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Proc Natl Acad Sci U S A. 2009 Aug 25;106(34):14676-80. doi: 10.1073/pnas.0907842106. Epub 2009 Aug 10.

Postischemic PKC activation rescues retrograde and anterograde long-term memory.

Author information

1
Blanchette Rockefeller Neuroscience Institute, West Virginia University, Morgantown, WV 26505, USA. mksun@brni-jhu.org

Abstract

Therapeutics for cerebral ischemia/hypoxia, which often results in ischemic stroke in humans, are a global unmet medical need. Here, we report that bryostatin-1, a highly potent protein kinase C (PKC) activator, interrupts pathophysiological molecular cascades and apoptosis triggered by cerebral ischemia/hypoxia, enhances neurotrophic activity, and induces synaptogenesis in rats. This postischemic therapeutic approach is further shown to preserve learning and memory capacity even 4 months later as well as long-term memory induced before the ischemic event. Our results of electromicroscopic and immunohistochemical analyses of neuronal and synaptic ultra-structure are consistent with a PKC-mediated synaptic remodeling and repair process that confers long-lasting preservation of spatial learning and memory before and after the cerebral ischemic/hypoxic event, suggesting a previously undescribed therapeutic modality for cerebral ischemia/hypoxia and ischemic stroke.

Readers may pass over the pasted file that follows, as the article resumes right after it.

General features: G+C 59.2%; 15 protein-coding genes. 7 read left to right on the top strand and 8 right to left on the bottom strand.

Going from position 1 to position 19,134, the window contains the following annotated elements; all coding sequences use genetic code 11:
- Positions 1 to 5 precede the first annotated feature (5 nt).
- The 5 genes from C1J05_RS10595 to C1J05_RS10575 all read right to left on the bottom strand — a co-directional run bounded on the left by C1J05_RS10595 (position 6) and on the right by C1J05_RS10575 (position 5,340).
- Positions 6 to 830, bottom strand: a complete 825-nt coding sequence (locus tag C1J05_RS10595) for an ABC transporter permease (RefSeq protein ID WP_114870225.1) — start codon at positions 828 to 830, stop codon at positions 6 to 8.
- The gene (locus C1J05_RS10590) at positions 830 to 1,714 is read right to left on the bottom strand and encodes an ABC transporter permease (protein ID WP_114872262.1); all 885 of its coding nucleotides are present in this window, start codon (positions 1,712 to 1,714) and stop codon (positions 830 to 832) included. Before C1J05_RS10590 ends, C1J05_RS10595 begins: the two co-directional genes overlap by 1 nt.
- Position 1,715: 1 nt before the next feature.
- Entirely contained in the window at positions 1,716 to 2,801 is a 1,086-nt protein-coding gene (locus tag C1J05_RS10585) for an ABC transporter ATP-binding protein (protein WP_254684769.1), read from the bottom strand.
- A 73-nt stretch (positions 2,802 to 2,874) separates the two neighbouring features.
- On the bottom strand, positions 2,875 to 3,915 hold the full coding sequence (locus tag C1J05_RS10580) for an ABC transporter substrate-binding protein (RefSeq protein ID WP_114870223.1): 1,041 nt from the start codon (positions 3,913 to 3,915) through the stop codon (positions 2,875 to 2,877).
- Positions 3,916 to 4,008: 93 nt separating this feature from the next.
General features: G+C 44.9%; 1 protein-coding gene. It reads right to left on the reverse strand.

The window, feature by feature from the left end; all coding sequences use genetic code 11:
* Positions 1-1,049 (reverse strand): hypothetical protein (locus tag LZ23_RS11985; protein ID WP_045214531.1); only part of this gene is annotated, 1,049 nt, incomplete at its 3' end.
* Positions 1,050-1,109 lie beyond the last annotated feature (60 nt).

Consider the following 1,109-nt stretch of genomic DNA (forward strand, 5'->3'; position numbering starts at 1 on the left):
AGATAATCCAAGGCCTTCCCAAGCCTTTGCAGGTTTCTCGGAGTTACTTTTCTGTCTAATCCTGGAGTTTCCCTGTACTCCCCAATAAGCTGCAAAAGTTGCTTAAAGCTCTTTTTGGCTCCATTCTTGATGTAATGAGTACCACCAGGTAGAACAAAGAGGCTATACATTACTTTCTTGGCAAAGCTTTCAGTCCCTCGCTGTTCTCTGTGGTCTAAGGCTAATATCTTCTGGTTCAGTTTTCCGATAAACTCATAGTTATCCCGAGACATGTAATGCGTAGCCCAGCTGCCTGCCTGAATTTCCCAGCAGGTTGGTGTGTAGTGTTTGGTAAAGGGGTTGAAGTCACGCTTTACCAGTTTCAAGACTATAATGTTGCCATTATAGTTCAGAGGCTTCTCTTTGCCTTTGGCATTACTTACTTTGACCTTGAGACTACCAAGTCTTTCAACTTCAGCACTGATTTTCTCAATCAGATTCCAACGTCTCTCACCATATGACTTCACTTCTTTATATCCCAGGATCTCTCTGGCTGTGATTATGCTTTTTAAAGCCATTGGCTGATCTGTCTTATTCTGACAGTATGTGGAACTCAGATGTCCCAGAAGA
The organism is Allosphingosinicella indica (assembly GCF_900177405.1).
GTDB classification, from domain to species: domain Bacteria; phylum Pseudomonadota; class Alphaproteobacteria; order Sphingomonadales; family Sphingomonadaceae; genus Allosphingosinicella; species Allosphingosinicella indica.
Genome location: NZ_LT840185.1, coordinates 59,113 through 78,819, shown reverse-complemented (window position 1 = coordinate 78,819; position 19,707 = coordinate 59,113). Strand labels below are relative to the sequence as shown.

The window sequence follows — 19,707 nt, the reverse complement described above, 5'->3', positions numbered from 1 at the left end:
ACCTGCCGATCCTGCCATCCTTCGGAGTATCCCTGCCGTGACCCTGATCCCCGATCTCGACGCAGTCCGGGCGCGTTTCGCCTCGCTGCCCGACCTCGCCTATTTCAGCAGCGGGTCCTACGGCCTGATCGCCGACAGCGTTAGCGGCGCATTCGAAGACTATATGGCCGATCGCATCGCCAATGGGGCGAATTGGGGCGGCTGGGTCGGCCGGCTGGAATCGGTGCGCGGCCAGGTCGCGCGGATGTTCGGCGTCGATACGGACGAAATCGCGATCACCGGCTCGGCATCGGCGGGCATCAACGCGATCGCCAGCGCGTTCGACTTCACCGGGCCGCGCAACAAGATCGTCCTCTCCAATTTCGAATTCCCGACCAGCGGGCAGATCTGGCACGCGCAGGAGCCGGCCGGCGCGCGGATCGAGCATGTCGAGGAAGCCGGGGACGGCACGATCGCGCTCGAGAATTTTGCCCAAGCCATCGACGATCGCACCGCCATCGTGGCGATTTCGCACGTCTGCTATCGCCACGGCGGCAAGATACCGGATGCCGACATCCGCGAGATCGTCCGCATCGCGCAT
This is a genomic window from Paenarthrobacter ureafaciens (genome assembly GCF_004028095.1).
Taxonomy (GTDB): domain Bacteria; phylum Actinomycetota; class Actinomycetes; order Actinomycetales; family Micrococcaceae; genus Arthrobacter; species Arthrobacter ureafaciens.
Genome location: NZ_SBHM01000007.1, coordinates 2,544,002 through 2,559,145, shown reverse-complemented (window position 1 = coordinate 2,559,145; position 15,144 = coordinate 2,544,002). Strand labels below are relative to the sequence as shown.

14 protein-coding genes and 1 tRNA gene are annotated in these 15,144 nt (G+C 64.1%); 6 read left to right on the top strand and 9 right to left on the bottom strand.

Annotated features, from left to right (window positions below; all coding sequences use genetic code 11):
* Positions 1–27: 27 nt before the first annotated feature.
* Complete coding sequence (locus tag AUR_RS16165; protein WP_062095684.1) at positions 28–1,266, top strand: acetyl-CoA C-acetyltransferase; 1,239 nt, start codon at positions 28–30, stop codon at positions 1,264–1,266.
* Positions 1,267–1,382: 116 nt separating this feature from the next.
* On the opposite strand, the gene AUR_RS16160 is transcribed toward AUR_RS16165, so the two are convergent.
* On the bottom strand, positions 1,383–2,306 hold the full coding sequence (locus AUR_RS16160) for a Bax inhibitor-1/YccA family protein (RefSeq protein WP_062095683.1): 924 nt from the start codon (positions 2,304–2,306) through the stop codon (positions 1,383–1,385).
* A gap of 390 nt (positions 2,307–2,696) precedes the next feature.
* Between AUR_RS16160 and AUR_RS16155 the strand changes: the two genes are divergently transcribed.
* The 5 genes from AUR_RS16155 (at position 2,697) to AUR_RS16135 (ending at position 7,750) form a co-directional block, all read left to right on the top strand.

PMID:
19667190
PMCID:
PMC2732881
DOI:
10.1073/pnas.0907842106
[Indexed for MEDLINE]
Free PMC Article
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